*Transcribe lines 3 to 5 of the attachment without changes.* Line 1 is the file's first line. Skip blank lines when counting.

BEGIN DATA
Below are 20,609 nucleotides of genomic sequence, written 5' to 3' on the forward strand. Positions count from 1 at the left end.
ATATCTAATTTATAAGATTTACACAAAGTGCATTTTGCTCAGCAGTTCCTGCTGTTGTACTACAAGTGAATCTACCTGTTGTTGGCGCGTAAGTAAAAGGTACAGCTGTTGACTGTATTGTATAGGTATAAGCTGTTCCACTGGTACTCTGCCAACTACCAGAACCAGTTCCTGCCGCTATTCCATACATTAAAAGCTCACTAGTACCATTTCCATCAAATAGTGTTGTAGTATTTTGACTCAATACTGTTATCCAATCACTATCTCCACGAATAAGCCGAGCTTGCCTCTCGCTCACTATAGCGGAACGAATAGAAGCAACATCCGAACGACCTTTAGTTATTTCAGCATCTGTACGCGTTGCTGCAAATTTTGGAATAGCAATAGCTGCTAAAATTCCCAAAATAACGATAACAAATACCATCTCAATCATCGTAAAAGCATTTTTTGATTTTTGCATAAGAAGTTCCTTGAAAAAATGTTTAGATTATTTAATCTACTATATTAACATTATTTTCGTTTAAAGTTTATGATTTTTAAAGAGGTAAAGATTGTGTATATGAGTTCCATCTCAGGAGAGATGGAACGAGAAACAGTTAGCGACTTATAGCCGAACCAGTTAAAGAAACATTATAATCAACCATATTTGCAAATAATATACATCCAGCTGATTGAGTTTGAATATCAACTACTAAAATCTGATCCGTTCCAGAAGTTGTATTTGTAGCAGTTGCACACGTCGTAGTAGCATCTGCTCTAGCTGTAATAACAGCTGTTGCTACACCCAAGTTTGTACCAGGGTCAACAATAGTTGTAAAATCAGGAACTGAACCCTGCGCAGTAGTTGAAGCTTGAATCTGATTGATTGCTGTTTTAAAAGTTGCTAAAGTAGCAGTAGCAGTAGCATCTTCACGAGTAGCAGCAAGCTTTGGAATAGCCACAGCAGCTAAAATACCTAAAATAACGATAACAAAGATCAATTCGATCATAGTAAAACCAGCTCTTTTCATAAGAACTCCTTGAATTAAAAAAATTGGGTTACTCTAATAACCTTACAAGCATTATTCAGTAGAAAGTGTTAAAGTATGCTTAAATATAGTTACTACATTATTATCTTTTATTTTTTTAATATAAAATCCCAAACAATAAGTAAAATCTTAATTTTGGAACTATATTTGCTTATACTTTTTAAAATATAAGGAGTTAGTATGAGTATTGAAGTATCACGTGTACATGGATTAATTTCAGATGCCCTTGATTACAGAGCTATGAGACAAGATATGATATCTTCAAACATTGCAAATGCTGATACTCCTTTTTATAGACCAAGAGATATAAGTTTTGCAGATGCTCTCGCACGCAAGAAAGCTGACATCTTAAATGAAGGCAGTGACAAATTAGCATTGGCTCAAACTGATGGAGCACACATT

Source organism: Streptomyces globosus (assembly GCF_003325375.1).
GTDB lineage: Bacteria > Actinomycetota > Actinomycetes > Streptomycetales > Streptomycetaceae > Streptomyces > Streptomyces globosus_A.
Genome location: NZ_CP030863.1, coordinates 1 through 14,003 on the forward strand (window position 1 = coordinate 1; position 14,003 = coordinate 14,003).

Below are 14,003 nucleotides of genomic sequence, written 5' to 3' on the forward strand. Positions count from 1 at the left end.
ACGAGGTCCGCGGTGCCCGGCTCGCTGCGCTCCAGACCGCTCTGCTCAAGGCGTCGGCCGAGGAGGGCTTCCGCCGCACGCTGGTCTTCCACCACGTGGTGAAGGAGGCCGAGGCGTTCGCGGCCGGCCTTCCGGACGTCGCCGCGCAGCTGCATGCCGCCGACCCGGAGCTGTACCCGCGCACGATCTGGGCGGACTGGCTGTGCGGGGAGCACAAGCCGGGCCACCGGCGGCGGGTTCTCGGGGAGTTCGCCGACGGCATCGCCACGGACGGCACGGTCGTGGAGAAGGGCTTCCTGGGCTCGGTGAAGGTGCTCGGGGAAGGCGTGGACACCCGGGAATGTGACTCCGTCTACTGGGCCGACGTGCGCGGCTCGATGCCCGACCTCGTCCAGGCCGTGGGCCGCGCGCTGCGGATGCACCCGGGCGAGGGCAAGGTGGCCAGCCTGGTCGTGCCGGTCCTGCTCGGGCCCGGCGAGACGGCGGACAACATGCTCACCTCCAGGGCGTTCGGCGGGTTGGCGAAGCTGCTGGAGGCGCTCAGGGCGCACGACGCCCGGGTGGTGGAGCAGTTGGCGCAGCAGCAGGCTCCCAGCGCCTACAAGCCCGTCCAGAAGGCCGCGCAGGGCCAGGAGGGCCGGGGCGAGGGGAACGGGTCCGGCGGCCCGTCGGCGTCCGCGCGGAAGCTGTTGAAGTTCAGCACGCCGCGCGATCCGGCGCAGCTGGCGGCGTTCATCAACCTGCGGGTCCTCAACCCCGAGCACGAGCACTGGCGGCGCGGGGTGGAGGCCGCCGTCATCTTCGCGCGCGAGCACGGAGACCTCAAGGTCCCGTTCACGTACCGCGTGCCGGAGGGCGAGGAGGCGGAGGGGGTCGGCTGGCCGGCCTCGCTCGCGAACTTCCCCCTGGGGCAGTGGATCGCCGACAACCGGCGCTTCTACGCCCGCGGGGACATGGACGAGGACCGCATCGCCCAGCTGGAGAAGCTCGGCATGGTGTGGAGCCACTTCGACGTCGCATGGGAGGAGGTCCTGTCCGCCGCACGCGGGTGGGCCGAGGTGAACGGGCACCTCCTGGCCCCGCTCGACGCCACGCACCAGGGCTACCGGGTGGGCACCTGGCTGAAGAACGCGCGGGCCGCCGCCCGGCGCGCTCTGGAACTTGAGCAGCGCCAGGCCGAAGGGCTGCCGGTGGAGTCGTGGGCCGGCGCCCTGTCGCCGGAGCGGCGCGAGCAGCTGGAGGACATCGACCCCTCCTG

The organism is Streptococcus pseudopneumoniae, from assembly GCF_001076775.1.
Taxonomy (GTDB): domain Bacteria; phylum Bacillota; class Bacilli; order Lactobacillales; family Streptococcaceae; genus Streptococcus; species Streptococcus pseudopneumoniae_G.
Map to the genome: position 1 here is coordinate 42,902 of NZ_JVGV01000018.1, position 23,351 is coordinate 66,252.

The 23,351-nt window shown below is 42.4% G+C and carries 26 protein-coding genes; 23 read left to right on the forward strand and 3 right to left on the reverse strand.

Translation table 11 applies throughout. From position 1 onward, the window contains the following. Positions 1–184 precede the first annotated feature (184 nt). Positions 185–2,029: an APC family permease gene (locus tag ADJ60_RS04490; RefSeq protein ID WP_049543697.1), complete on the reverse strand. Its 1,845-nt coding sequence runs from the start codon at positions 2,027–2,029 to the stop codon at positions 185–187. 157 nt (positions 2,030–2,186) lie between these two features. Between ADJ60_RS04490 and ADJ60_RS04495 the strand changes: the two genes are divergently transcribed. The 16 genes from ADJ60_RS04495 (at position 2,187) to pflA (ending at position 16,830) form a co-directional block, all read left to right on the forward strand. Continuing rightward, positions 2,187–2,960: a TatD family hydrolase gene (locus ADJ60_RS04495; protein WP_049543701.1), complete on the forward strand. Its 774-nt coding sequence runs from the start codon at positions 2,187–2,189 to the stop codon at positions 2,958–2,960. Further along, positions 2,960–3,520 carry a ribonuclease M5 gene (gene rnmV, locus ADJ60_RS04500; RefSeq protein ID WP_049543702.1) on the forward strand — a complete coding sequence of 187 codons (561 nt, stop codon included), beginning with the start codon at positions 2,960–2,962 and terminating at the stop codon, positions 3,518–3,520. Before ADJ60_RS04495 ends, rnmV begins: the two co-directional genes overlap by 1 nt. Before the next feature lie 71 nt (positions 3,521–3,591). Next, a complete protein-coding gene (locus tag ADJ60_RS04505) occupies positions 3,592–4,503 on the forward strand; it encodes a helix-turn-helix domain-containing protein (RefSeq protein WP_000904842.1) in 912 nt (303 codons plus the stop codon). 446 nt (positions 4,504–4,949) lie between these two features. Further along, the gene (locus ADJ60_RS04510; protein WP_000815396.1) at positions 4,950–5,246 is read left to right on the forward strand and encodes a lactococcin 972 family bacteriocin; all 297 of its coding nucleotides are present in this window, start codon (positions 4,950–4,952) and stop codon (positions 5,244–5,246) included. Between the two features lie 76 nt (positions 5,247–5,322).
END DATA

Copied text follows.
Source organism: Streptomyces globosus (assembly GCF_003325375.1).
GTDB lineage: Bacteria > Actinomycetota > Actinomycetes > Streptomycetales > Streptomycetaceae > Streptomyces > Streptomyces globosus_A.
Genome location: NZ_CP030863.1, coordinates 1 through 14,003 on the forward strand (window position 1 = coordinate 1; position 14,003 = coordinate 14,003).